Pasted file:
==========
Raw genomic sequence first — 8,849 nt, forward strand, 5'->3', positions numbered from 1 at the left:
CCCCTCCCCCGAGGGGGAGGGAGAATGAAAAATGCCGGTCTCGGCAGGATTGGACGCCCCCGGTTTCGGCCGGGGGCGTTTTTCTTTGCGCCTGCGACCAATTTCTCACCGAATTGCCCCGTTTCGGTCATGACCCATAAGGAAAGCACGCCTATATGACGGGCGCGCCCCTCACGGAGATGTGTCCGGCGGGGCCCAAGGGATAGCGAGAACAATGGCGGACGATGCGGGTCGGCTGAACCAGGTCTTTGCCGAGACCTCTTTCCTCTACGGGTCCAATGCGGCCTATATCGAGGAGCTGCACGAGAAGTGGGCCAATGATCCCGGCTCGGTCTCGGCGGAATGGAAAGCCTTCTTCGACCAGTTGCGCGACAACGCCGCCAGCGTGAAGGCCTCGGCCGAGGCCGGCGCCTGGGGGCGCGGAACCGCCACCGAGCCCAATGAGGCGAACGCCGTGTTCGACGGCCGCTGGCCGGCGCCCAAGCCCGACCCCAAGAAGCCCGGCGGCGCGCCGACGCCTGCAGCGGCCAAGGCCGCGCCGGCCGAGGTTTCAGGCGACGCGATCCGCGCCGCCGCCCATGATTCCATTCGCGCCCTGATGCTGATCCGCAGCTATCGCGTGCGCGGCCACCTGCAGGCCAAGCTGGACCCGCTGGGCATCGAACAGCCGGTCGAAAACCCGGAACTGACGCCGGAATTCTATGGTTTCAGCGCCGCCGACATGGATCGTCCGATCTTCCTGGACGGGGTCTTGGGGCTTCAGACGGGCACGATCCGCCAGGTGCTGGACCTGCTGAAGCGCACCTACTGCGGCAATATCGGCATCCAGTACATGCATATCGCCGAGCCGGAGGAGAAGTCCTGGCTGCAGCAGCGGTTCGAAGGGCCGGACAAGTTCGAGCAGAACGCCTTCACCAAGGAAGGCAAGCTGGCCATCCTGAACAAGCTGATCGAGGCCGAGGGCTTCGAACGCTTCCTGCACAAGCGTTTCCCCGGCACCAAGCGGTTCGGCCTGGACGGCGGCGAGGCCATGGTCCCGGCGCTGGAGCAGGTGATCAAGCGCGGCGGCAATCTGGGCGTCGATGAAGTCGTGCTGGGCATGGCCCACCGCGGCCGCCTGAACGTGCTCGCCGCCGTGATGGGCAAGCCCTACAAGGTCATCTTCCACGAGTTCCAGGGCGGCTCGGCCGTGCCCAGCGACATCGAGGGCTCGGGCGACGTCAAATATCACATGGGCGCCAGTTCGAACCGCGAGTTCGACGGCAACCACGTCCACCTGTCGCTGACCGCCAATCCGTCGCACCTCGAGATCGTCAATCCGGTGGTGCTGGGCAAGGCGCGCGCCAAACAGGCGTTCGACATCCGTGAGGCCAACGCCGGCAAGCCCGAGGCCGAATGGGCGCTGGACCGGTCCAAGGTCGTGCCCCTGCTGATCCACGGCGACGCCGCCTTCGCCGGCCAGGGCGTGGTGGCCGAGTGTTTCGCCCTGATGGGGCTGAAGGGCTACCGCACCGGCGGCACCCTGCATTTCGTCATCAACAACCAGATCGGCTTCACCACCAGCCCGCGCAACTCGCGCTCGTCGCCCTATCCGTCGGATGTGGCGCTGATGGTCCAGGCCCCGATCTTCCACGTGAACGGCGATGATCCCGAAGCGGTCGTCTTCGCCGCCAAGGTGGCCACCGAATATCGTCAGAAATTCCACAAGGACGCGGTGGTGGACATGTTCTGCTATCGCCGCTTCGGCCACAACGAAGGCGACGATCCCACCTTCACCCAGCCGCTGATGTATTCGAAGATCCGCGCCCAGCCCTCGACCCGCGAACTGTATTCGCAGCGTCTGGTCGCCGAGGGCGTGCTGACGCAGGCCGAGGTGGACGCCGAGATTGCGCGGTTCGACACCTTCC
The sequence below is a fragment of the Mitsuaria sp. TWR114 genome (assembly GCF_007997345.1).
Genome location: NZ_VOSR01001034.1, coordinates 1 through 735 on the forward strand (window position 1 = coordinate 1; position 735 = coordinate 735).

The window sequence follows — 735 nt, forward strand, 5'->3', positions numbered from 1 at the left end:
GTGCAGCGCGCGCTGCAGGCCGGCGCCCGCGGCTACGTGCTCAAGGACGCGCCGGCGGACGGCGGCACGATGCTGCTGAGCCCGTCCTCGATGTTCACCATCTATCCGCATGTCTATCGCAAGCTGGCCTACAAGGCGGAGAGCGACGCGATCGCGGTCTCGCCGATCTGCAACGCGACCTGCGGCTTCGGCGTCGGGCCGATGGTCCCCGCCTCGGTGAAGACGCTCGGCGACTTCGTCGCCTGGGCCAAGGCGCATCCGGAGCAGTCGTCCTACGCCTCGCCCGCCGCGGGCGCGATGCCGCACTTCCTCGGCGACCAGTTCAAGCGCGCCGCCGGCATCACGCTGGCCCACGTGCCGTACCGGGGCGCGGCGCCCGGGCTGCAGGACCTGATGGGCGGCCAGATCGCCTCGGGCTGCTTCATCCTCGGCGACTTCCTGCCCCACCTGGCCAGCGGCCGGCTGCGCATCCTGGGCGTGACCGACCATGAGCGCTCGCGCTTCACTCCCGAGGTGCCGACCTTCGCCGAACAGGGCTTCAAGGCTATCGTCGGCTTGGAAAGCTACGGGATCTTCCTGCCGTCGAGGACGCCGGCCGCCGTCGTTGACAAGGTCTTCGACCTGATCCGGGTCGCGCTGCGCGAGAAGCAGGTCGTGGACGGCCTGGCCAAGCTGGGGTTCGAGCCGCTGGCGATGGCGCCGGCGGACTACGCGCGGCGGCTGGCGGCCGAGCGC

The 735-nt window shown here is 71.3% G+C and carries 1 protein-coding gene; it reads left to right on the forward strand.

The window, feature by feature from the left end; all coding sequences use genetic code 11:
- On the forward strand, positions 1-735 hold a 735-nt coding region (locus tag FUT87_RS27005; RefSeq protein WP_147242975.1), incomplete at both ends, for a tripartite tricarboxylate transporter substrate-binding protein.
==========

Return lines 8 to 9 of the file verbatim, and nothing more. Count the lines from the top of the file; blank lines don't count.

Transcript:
The window, feature by feature from the left end; all coding sequences use genetic code 11:
- On the forward strand, positions 1-735 hold a 735-nt coding region (locus tag FUT87_RS27005; RefSeq protein WP_147242975.1), incomplete at both ends, for a tripartite tricarboxylate transporter substrate-binding protein.